Suez clashes came a day after dozens of protesters were reportedly arrested in Egypt’s capital, Cairo [Mohamed Abd El Ghany/Reuters]
Scores of protesters gathered in port city for second consecutive night demanding President Abdel Fattah el-Sisi quit.
Security forces in Egypt have clashed with hundreds of protesters in the port city of Suez, according to media reports, firing tear gas and live rounds to disperse crowds calling for President Abdel Fattah el-Sisi to quit.
The unrest on Saturday came a day after thousands of people took to the streets in several Egyptian cities in a rare show of dissent against el-Sisi, who has overseen a broad crackdown on dissent including the jailing of thousands of dissidents and the effective banning of protests.
A protester in Suez told the AFP news agency about 200 people headed to the city’s central area for a second night in a row, where they were met by security forces and armoured vehicles.
“They [security force] fired tear gas, rubber and live bullets and there were injuries”, the man who declined to be named told the AFP.
Another resident, who also preferred to remain anonymous, said the tear gas was so thick it had reached her apartment block a few kilometres away.
“My nose started burning up. The smell was seeping through the balcony. I also saw some youth run and hide in our street”, the woman said.
Protests were also reported in Giza, the capital Cairo’s twin city, and in the northern town of Mahalla. Al Jazeera is banned from reporting inside Egypt.
Meanwhile, a heavy security presence was maintained in Cairo’s Tahrir Square, the epicentre of Egypt‘s 2011 revolution that toppled longtime leader Hosni Mubarak.
Egyptians in US
Meanwhile, videos on social media showed dozens of Egyptians demonstrating in front of el-Sisi’s residence in New York, where he is scheduled to speak at the United Nations General Assembly this week.
The anti-Sisi demonstrations were met with tens of his supporters also staging a demonstration to chant slogans praising his achievements.
The Egyptian diaspora in Washington, DC also staged a vigil in front of the White House to denounce el-Sisi. The protesters called on US President Donald Trump to end his support for el-Sisi and demanded that el-Sisi leave the US.
The AFP, citing an unnamed security source, said at least 74 people had been arrested on Friday in the capital after clashes between police and protesters, who had marched through the streets of Cairo, chanting slogans including “Leave, Sisi!” and demanding the “fall of the regime”.
The Human Rights Watch has called for their immediate release. The Egyptian government is yet to comment.
The demonstrations were in response to an online call by an exiled Egyptian businessman, Mohamed Ali, who has accused el-Sisi and his aides of squandering public funds on vanity projects.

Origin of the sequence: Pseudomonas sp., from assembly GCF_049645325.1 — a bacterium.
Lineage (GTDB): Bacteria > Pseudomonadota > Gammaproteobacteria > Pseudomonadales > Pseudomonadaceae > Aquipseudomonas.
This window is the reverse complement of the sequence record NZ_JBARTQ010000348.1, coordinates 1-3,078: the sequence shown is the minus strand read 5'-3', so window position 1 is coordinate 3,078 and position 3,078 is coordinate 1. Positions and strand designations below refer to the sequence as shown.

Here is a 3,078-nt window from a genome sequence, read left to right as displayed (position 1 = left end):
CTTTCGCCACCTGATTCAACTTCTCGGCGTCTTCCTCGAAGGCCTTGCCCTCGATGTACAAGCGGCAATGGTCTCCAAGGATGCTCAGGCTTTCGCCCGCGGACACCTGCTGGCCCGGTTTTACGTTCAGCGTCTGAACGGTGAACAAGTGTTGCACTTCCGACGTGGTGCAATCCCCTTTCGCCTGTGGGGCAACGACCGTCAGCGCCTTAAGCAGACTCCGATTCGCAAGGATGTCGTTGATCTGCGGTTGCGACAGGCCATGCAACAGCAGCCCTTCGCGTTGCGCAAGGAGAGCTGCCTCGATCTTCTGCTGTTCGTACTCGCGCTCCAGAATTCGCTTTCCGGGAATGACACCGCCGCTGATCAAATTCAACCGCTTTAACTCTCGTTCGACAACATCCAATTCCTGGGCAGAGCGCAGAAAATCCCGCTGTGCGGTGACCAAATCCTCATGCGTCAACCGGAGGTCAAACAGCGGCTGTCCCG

El-Sisi led the military removal of former President Mohamed Morsi in 2013 and won back-to-back landslide elections after running virtually unopposed. But his popularity has been dented amid discontent over rising prices.
El-Sisi’s government has imposed strict austerity measures in Egypt since 2016 as part of a $12bn loan package from the International Monetary Fund. Meanwhile, nearly one in three Egyptians live below the poverty line on less than $1.40 a day, according to official figures released in July. Other estimates put the figure higher.
Ali, a construction contractor, upped the pressure on Saturday in an expletive-filled video, imploring Egyptians to join a “million-man march” next Friday and to fill all “major squares” of the country.
“This is a people’s revolution … We have to link up together as one … and organise going down to the major squares,” he said in a Facebook appeal to his followers.
El-Sisi denied the corruption allegations last week, saying he was “honest and faithful” to his people and the military.
Nael Shama, a Cairo-based political analyst, told the AFP that the protests “pose the most serious legitimacy crisis facing Sisi”.
“No one shouted bread, freedom, social justice like in 2011, they escalated straight to ‘Leave’ from the first minute,” she said, adding: “This is the first time people take to the streets in many years but I am not sure it will be the last.”
Meanwhile, the government’s foreign media accreditation body released a statement late on Saturday cautioning international journalists that their reporting of events “should not be exaggerated”, without explicitly mentioning the protests.
On Friday night, pro-Sisi television host Amr Adib lambasted Ali, the businessman, showing footage of him allegedly in a drunken stupor.
Adib urged his fellow countrymen to “take care of the country … because the Muslim Brotherhood want to raze it to the ground”.
The Islamist group, once considered one of Egypt’s most organised political forces, was outlawed as a “terror” group in 2013 after the military’s overthrow of Morsi.
SOURCE: AL JAZEERA